How does language influence the human brain?
Wernicke’s aphasia represents a problem with speech processing. The spoken word is a sound stimulus which enters our ear and in transferred as an electrical signal through our nerves until it reaches the primary auditory cortex in the temporal lobe. This area is close to Wernicke’s area which contains the “word analyser”. The word analyser contains the sound patterns of words that is essential in converting speech into words. If Wernicke’s are is damaged the sounds cannot be identified as speech and comprehended.
Broca’s area is in the frontal lobe and contains the motor cortex. Speech is a motor process requiring sophisticated control over muscles of the throat, lips and mouth. Broca’s area contains the motor plans for words. When Broca’s is damaged the plans cannot be activated even though the motor cortex is intact.
Speech, reading and writing are also language functions that have a role in the human brain. Aphasia study showed that the condition was more common in left hemisphere damage than in right. In contrast to the symmetry of sensory and motor functions, language functions are asymmetrical, being more dominant in the left hemisphere. Global aphasia is when both Broca’s and wernicke’s areas are damaged and “shadowing” experiments in which words are spoken to a subject quickly and they must repeat them back quickly suggest that a global aphasic will be unable to “shadow”. The articulate fasiculus is the direct pathway from Wernicke’s to Broca’s area. If this is damaged then conduction aphasia results, which is severe impairment of repetition or “shadowing”. However, normal speech production and comprehension are less affected. This implies other less direct pathways exist apart from the direct pathway of arcuate fasciculus.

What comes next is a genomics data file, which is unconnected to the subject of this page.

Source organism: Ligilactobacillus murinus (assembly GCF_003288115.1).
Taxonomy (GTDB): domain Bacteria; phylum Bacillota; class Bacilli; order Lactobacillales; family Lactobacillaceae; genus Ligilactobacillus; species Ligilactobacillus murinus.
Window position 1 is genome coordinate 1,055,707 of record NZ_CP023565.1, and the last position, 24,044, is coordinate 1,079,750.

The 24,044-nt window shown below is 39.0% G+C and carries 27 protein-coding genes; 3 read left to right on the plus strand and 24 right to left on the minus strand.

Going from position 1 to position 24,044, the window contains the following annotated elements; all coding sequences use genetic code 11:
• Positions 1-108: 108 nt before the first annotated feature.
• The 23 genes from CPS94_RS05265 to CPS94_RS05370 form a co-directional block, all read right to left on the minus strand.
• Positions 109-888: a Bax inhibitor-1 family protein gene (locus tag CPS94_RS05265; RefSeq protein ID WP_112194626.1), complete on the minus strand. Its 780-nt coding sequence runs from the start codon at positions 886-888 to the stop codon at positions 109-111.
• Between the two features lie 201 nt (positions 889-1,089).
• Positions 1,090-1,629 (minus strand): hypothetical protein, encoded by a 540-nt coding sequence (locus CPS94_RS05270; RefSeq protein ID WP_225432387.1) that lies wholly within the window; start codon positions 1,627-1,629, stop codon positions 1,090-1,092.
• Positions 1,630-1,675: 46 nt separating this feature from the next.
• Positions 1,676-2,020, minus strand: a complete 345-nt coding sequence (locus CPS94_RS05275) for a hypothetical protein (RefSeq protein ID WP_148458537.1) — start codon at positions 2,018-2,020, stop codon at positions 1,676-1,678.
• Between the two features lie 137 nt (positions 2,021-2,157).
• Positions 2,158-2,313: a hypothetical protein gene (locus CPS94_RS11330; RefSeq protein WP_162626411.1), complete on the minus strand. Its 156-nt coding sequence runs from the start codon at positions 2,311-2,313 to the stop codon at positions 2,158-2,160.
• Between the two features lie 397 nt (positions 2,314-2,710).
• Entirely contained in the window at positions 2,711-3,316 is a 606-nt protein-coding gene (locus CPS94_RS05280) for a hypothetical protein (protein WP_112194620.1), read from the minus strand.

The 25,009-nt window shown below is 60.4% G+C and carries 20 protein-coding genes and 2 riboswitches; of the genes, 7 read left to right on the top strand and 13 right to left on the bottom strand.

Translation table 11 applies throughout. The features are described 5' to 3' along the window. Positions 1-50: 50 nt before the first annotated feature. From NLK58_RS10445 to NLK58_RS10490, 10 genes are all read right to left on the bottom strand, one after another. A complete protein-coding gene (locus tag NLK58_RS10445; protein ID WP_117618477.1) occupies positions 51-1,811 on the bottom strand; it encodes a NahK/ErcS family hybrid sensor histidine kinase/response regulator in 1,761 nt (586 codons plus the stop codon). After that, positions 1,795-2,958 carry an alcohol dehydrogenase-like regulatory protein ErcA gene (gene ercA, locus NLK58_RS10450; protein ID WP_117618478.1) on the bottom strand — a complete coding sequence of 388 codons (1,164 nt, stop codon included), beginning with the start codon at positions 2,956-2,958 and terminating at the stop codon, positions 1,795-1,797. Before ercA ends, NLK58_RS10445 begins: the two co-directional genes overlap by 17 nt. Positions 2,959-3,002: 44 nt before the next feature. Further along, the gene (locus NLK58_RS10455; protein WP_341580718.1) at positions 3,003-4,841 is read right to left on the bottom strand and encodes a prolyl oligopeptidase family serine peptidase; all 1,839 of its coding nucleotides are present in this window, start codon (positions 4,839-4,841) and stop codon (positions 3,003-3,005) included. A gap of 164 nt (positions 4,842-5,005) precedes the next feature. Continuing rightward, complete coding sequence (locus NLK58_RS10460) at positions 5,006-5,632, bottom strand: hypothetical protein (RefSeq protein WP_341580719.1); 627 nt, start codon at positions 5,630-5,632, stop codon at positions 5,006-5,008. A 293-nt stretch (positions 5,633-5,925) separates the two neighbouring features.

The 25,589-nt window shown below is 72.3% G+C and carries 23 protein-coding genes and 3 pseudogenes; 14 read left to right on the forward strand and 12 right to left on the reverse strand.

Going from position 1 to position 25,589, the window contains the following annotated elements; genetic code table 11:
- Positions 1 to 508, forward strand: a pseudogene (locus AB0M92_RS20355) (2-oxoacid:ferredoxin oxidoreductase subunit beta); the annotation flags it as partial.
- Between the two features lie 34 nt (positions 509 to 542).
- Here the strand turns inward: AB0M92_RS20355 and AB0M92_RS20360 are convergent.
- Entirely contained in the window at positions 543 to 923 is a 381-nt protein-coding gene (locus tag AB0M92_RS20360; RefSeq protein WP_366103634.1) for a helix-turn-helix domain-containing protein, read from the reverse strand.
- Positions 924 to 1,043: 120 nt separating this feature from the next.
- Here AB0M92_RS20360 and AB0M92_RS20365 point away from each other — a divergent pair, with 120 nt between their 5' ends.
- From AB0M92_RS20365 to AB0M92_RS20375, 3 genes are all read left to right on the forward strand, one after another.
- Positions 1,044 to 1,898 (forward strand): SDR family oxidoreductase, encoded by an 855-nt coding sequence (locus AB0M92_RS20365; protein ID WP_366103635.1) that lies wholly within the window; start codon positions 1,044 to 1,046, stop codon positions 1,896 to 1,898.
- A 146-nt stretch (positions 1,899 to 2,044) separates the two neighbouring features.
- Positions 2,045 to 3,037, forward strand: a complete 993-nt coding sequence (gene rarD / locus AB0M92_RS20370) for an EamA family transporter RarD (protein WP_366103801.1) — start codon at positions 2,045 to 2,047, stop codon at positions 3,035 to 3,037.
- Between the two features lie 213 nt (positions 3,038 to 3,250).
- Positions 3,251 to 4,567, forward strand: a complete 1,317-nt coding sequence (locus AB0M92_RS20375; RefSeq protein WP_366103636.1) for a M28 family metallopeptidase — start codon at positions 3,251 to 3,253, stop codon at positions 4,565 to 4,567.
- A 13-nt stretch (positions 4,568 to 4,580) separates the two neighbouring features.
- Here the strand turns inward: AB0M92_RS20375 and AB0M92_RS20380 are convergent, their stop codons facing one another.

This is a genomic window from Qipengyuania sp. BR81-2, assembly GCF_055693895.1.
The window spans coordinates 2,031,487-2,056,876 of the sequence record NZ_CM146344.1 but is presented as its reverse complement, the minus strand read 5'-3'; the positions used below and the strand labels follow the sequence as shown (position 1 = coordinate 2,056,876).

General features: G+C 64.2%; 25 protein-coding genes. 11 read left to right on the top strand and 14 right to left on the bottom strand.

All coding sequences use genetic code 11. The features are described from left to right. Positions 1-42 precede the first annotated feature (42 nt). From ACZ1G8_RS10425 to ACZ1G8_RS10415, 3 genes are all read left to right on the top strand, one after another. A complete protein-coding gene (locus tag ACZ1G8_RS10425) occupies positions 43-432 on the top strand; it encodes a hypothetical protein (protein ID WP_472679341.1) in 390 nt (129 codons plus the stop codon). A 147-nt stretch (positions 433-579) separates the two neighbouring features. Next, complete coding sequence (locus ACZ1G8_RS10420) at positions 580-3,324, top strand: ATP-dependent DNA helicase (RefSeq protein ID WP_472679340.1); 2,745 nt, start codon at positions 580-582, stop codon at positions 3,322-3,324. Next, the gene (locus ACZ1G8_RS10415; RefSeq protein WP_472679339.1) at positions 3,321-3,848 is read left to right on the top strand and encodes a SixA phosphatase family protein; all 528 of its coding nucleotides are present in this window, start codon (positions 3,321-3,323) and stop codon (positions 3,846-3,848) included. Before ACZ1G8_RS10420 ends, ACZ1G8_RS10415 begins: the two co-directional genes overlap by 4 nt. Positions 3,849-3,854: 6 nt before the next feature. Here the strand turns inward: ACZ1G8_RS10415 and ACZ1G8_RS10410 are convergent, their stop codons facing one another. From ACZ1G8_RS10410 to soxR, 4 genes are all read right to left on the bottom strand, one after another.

Writing, as a motor process is produced from the motor cortex under the control of the planning centre in Broca’s area. The input system, reading, involves the visual system and a region that contains the visual pattern of words and is capable of converting visual input into words. The key region for reading and writing is the angular gyrus, on the borders of the temporal and parietal lobes.
This region contains visual word patterns, the visual pattern is transmitted to wernicke’s area, where it arouses the auditory form of the word and comprehension occurs. Pure word blindness occurs when we have someone able to write a page of coherent and fluent prose, but who cannot read it back. This syndrome is known as alexia without agraphia.